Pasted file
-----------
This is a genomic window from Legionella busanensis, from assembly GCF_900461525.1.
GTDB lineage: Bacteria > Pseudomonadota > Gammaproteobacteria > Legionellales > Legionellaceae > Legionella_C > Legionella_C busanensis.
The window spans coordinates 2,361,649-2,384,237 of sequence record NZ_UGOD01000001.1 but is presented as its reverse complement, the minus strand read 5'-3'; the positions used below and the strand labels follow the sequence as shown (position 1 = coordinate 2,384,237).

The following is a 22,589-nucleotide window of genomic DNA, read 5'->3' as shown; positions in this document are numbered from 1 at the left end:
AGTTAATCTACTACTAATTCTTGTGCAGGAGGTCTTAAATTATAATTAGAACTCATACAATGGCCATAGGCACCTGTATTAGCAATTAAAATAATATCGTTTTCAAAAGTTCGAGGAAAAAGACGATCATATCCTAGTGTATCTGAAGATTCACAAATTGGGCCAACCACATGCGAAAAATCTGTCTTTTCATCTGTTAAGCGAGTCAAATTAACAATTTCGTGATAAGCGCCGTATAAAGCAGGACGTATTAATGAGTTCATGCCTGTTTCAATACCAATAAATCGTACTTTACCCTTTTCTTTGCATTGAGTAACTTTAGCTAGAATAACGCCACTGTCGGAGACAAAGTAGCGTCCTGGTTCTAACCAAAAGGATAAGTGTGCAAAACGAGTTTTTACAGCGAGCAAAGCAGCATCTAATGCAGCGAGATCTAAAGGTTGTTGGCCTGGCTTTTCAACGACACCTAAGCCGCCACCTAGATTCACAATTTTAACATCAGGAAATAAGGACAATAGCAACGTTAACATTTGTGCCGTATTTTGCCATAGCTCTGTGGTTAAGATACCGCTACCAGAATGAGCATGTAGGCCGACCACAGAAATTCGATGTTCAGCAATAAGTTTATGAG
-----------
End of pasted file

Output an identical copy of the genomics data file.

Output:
This is a genomic window from Legionella busanensis, from assembly GCF_900461525.1.
GTDB lineage: Bacteria > Pseudomonadota > Gammaproteobacteria > Legionellales > Legionellaceae > Legionella_C > Legionella_C busanensis.
The window spans coordinates 2,361,649-2,384,237 of sequence record NZ_UGOD01000001.1 but is presented as its reverse complement, the minus strand read 5'-3'; the positions used below and the strand labels follow the sequence as shown (position 1 = coordinate 2,384,237).

The following is a 22,589-nucleotide window of genomic DNA, read 5'->3' as shown; positions in this document are numbered from 1 at the left end:
AGTTAATCTACTACTAATTCTTGTGCAGGAGGTCTTAAATTATAATTAGAACTCATACAATGGCCATAGGCACCTGTATTAGCAATTAAAATAATATCGTTTTCAAAAGTTCGAGGAAAAAGACGATCATATCCTAGTGTATCTGAAGATTCACAAATTGGGCCAACCACATGCGAAAAATCTGTCTTTTCATCTGTTAAGCGAGTCAAATTAACAATTTCGTGATAAGCGCCGTATAAAGCAGGACGTATTAATGAGTTCATGCCTGTTTCAATACCAATAAATCGTACTTTACCCTTTTCTTTGCATTGAGTAACTTTAGCTAGAATAACGCCACTGTCGGAGACAAAGTAGCGTCCTGGTTCTAACCAAAAGGATAAGTGTGCAAAACGAGTTTTTACAGCGAGCAAAGCAGCATCTAATGCAGCGAGATCTAAAGGTTGTTGGCCTGGCTTTTCAACGACACCTAAGCCGCCACCTAGATTCACAATTTTAACATCAGGAAATAAGGACAATAGCAACGTTAACATTTGTGCCGTATTTTGCCATAGCTCTGTGGTTAAGATACCGCTACCAGAATGAGCATGTAGGCCGACCACAGAAATTCGATGTTCAGCAATAAGTTTATGAG